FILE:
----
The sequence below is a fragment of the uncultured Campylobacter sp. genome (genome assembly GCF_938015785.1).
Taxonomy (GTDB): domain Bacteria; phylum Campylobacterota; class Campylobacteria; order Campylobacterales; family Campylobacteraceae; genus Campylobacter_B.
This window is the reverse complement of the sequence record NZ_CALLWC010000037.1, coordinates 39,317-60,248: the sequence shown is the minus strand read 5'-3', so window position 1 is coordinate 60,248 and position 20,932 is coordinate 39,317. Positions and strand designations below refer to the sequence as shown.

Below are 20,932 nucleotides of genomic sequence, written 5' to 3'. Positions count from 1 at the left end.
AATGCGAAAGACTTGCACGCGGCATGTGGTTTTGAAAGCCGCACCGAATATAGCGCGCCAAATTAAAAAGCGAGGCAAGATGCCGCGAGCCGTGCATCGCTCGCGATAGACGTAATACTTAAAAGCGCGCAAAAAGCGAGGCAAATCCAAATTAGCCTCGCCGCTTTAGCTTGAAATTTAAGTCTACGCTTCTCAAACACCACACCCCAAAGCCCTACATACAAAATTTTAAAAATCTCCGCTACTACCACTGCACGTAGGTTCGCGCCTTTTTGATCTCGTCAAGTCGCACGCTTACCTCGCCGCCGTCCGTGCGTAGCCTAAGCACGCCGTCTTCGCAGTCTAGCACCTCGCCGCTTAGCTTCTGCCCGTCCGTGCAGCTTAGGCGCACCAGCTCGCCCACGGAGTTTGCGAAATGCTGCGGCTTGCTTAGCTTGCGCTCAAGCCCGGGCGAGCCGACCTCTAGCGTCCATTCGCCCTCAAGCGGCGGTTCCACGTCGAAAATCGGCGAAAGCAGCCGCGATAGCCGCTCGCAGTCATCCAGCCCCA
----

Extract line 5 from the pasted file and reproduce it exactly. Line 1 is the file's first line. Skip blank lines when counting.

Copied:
AATGCGAAAGACTTGCACGCGGCATGTGGTTTTGAAAGCCGCACCGAATATAGCGCGCCAAATTAAAAAGCGAGGCAAGATGCCGCGAGCCGTGCATCGCTCGCGATAGACGTAATACTTAAAAGCGCGCAAAAAGCGAGGCAAATCCAAATTAGCCTCGCCGCTTTAGCTTGAAATTTAAGTCTACGCTTCTCAAACACCACACCCCAAAGCCCTACATACAAAATTTTAAAAATCTCCGCTACTACCACTGCACGTAGGTTCGCGCCTTTTTGATCTCGTCAAGTCGCACGCTTACCTCGCCGCCGTCCGTGCGTAGCCTAAGCACGCCGTCTTCGCAGTCTAGCACCTCGCCGCTTAGCTTCTGCCCGTCCGTGCAGCTTAGGCGCACCAGCTCGCCCACGGAGTTTGCGAAATGCTGCGGCTTGCTTAGCTTGCGCTCAAGCCCGGGCGAGCCGACCTCTAGCGTCCATTCGCCCTCAAGCGGCGGTTCCACGTCGAAAATCGGCGAAAGCAGCCGCGATAGCCGCTCGCAGTCATCCAGCCCCA